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Why AOL's Google Dependency is an AOL-Yahoo Antitrust Issue

Press reports of AOL's interest in buying or partnering with Yahoo appear to have missed another potential serious deal complication -- antitrust scrutiny.


  • Let me be clear, I am not suggesting an AOL-Yahoo combination on its own would raise direct traditional antitrust issues, but its hard to see how it would not attract substantial antitrust/collusion scrutiny given all the indirect antitrust red flags an AOL-Yahoo tie-up would raise -- i.e. Google vs Yahoo-Microsoft, Google-ITA Software, Google's tying of search and Google Maps for Google Places/Android, etc.


First, AOL is financially-dependent on Google; Google is Yahoo's biggest and most stable long-term client feeding AOL with about a fifth of its revenues -- via a recently signed 5-year agreement for Google to continue to be AOL's search monetization engine. This deal was negotiated by AOL's CEO, a former longtime senior executive at Google. Simply in antitrust terms, AOL can be viewed as a satellite of Google, because AOL has hitched its financial/business/growth wagon to Google Search, Google Mobile/Android and potentially Google Places.

Second, in 2008 the DOJ threatened a Section 1 & 2 Sherman Antitrust case against Google for trying to monopolize via the Google-Yahoo Ad Agreement. The DOJ was concerned that Google had broken up the effort by Microsoft and Yahoo to create a stronger competitor to Google and that the Ad Agreement would make Yahoo financially-dependent on Google. At the time, Microsoft and Yahoo were the only top search generators that were not part of the Google search Keiretsu.

Third, just this year, the DOJ approved a combination of Microsoft Bing and Yahoo's search in a very rare approval allowing #2 and #3 competitors in a highly concentrated market to combine, which only underscores how concerned the DOJ and EU are with the growing tentacles of Googleopoly.

Fourth, just two months ago, DOJ sanctioned Google for anti-competitive collusion with Apple, Intel, Adobe, and Pixar, and put them under a five-year consent decree and court supervision to ensure they do not collude again in denying their employees the opportunity to earn market-driven compensation. This case combined with the proposed Google-Yahoo ad collusion indicates a Google anti-competitive pattern of behavior, or a Google propensity to anti-competitively collude with business partners.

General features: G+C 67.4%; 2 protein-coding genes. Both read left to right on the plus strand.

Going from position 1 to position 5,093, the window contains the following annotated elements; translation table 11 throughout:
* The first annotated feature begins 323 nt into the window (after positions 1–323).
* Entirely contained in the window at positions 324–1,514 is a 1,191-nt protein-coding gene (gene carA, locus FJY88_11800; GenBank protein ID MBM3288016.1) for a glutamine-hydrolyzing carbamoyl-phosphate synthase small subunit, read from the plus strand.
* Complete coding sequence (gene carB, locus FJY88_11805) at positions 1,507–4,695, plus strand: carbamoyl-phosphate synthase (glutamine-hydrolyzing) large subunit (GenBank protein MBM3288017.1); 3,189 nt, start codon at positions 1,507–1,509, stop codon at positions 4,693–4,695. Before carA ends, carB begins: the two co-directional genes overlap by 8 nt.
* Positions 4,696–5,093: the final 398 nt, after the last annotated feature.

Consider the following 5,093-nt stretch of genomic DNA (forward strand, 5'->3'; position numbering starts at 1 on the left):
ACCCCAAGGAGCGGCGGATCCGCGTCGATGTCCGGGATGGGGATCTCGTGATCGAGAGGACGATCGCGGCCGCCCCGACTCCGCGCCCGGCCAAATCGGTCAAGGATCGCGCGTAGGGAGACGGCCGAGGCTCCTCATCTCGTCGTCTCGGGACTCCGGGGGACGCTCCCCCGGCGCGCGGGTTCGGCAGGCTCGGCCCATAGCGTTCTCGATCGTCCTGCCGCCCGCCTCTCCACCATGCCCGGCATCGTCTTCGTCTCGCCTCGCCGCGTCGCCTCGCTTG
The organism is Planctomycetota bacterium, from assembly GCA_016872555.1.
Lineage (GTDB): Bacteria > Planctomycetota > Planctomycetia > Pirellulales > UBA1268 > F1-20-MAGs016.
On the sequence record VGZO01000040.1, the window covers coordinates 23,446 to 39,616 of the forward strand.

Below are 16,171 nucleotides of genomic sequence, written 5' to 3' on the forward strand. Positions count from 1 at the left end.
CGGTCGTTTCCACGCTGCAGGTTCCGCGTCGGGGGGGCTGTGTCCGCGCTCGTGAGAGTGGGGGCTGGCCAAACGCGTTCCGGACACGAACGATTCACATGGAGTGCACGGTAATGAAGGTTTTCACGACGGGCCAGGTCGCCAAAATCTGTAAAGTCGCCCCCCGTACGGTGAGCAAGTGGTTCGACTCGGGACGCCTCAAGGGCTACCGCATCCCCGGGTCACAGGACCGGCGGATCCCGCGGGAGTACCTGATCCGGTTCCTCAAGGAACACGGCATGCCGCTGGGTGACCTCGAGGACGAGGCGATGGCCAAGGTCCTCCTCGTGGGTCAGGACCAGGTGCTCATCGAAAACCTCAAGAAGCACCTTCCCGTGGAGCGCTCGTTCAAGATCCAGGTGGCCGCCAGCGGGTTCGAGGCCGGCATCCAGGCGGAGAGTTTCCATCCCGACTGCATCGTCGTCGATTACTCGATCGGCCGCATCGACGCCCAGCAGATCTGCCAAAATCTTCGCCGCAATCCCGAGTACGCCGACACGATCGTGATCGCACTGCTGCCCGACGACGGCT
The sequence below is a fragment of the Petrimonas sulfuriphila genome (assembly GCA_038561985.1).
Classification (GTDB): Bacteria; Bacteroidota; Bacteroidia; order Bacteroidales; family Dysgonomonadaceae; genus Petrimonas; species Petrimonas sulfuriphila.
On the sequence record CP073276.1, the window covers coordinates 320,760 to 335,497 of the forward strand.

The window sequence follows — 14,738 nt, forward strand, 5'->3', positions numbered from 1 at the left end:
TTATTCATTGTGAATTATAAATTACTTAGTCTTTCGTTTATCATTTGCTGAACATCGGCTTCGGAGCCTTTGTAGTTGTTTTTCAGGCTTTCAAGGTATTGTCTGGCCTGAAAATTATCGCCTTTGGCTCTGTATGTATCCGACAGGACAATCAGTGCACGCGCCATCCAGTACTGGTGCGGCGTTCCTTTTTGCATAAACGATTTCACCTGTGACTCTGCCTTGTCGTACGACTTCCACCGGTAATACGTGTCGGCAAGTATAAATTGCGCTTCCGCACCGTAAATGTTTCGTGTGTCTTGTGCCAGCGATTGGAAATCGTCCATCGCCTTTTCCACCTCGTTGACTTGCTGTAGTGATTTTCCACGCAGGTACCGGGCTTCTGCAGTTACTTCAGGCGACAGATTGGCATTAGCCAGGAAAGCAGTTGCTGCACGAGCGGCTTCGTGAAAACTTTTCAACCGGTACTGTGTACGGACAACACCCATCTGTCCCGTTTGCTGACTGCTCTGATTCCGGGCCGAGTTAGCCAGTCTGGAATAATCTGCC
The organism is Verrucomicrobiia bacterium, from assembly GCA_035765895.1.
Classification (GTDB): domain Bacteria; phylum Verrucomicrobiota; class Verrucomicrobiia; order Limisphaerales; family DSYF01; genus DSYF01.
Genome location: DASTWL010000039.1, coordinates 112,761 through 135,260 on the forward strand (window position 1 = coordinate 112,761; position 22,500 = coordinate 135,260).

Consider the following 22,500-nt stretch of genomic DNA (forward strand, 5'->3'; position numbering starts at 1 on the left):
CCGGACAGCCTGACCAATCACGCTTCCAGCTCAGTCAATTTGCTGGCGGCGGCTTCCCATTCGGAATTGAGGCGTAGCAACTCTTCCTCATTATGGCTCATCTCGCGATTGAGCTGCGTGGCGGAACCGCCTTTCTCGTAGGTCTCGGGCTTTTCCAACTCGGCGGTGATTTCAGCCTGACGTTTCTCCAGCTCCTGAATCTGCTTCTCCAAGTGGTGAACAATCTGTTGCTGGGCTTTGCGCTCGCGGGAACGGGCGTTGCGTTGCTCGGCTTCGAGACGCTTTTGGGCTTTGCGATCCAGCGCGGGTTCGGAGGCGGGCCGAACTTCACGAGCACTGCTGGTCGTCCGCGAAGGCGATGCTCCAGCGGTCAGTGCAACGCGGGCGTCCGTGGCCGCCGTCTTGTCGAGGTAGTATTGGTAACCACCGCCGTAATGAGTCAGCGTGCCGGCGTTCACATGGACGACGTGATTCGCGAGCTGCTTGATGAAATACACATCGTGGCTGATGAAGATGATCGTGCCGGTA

Fifth, could an AOL-Yahoo deal become a stalking horse for Google to indirectly undermine Yahoo's deal/long-term commitment to outsource Yahoo search to Microsoft? Given that the long term monetization of search for PCs and Mobile is strategically-important to AOL, and that integration-efficiencies effectively would fund an AOL-Yahoo deal, the BIG question will be: which long term search commitment would AOL-Yahoo break? AOL's Google deal? Or Yahoo's Bing deal? Given that Yahoo-Japan linked up with Google just this summer to monopolize over 90% of the Japanese search market -- this is not an academic question.

Sixth, Google's proposed deal to buy ITA Software would be implicated, since Yahoo and AOL are the #2 and #4 search generators in the world, and travel represents about 20% of all searches. Because of AOL's financial dependency on Google, would it push a combined AOL-Yahoo to favor Google for travel-related software, search or advertising?

Finally, Google's push into local advertising via Google Places, Google Maps, and Android could also be implicated by an AOL-Yahoo deal. To maximize mobile revenues with its primary client Google, which is driven by Android tied to Google Maps, could there be pressure for AOL-Yahoo to drop MapQwest and go with Google Maps given that Google has ~98% of the mobile search market and Google ties its search to Google Maps by ranking it first in Googleopoly's search results?

In sum, a potential AOL-Yahoo deal has the look-and-feel of a Jenga blocks game, where each player painstakingly seeks to remove pieces of the block stack without causing the other blocks to topple to the ground.


  • The reality of the extreme concentration of how Internet content, products and services are monetized, makes any major deal between the few remaining significant players -- bait for antitrust scrutiny.



(See Googleopoly VI: Seeing the Big Picture for more analysis on how concentrated and inter-related these markets have become. In particular see pages: 27, 34, 17,18, and 23.)